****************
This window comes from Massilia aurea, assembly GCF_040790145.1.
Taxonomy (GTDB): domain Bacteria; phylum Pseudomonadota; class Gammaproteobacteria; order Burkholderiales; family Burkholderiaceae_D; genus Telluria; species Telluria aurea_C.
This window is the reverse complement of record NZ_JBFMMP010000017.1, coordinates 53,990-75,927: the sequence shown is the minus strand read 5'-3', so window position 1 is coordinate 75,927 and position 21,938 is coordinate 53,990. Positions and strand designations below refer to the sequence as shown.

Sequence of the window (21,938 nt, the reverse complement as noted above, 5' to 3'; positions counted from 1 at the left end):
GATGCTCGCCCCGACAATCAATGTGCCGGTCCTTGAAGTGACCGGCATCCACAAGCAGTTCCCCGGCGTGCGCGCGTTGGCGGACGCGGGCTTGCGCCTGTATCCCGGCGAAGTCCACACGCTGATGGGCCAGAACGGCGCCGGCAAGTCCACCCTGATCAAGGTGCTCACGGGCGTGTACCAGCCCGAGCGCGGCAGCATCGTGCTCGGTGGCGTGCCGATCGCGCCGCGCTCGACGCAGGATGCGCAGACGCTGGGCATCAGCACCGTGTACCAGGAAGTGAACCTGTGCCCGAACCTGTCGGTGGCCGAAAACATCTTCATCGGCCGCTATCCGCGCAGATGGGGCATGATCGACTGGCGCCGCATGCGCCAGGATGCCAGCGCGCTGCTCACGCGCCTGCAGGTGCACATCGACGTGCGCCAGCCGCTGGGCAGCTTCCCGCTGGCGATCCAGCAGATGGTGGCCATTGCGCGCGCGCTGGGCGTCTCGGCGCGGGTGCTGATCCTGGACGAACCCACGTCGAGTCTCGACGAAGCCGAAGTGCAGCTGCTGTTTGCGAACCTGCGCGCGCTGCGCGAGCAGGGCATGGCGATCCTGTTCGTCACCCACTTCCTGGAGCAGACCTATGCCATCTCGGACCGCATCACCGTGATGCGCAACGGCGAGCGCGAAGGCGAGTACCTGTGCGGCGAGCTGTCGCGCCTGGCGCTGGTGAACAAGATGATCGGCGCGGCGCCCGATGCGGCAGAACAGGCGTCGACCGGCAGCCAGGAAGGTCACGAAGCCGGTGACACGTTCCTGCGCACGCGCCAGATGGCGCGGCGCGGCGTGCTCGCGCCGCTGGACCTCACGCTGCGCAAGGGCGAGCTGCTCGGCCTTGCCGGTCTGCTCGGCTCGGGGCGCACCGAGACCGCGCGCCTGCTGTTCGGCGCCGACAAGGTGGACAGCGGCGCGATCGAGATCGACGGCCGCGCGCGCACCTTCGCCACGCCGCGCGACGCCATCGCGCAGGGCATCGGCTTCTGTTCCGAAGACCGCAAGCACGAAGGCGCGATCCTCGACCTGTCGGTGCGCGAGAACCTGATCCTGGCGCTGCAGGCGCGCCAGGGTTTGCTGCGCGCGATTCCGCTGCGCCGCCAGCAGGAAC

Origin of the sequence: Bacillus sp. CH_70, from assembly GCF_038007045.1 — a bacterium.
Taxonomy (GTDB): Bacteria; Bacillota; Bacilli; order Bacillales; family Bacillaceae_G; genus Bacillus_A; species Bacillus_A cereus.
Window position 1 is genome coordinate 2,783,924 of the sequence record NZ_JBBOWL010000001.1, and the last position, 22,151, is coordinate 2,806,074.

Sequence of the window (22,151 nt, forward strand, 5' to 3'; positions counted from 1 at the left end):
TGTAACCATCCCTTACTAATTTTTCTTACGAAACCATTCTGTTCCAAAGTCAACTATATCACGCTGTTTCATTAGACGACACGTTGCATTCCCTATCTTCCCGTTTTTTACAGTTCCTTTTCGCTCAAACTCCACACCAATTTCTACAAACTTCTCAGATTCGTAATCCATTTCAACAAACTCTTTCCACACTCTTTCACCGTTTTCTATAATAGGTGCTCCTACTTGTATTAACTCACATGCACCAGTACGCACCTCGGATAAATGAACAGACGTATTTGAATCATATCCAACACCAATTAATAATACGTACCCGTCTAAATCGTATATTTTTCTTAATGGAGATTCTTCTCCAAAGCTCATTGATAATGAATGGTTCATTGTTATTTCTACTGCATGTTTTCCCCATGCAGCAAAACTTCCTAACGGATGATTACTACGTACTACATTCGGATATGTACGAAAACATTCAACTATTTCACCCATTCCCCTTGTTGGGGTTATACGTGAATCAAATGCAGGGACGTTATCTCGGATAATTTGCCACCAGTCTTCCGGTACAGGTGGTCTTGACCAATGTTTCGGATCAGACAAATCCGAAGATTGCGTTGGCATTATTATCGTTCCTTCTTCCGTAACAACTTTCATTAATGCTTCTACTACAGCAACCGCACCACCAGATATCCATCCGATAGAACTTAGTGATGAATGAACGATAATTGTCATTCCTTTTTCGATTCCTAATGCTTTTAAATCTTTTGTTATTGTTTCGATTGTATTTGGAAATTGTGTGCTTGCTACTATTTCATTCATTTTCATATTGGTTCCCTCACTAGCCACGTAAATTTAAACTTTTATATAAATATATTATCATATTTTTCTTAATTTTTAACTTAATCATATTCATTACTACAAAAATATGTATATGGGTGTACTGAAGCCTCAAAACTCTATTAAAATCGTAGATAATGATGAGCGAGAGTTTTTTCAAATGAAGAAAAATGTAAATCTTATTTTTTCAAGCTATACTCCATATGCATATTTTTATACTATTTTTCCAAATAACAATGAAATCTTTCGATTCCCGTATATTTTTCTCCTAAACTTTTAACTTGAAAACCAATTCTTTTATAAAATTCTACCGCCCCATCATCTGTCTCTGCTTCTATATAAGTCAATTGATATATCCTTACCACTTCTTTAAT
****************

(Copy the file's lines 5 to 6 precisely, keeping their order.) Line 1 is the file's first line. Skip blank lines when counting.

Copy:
GATGCTCGCCCCGACAATCAATGTGCCGGTCCTTGAAGTGACCGGCATCCACAAGCAGTTCCCCGGCGTGCGCGCGTTGGCGGACGCGGGCTTGCGCCTGTATCCCGGCGAAGTCCACACGCTGATGGGCCAGAACGGCGCCGGCAAGTCCACCCTGATCAAGGTGCTCACGGGCGTGTACCAGCCCGAGCGCGGCAGCATCGTGCTCGGTGGCGTGCCGATCGCGCCGCGCTCGACGCAGGATGCGCAGACGCTGGGCATCAGCACCGTGTACCAGGAAGTGAACCTGTGCCCGAACCTGTCGGTGGCCGAAAACATCTTCATCGGCCGCTATCCGCGCAGATGGGGCATGATCGACTGGCGCCGCATGCGCCAGGATGCCAGCGCGCTGCTCACGCGCCTGCAGGTGCACATCGACGTGCGCCAGCCGCTGGGCAGCTTCCCGCTGGCGATCCAGCAGATGGTGGCCATTGCGCGCGCGCTGGGCGTCTCGGCGCGGGTGCTGATCCTGGACGAACCCACGTCGAGTCTCGACGAAGCCGAAGTGCAGCTGCTGTTTGCGAACCTGCGCGCGCTGCGCGAGCAGGGCATGGCGATCCTGTTCGTCACCCACTTCCTGGAGCAGACCTATGCCATCTCGGACCGCATCACCGTGATGCGCAACGGCGAGCGCGAAGGCGAGTACCTGTGCGGCGAGCTGTCGCGCCTGGCGCTGGTGAACAAGATGATCGGCGCGGCGCCCGATGCGGCAGAACAGGCGTCGACCGGCAGCCAGGAAGGTCACGAAGCCGGTGACACGTTCCTGCGCACGCGCCAGATGGCGCGGCGCGGCGTGCTCGCGCCGCTGGACCTCACGCTGCGCAAGGGCGAGCTGCTCGGCCTTGCCGGTCTGCTCGGCTCGGGGCGCACCGAGACCGCGCGCCTGCTGTTCGGCGCCGACAAGGTGGACAGCGGCGCGATCGAGATCGACGGCCGCGCGCGCACCTTCGCCACGCCGCGCGACGCCATCGCGCAGGGCATCGGCTTCTGTTCCGAAGACCGCAAGCACGAAGGCGCGATCCTCGACCTGTCGGTGCGCGAGAACCTGATCCTGGCGCTGCAGGCGCGCCAGGGTTTGCTGCGCGCGATTCCGCTGCGCCGCCAGCAGGAAC

Origin of the sequence: Bacillus sp. CH_70, from assembly GCF_038007045.1 — a bacterium.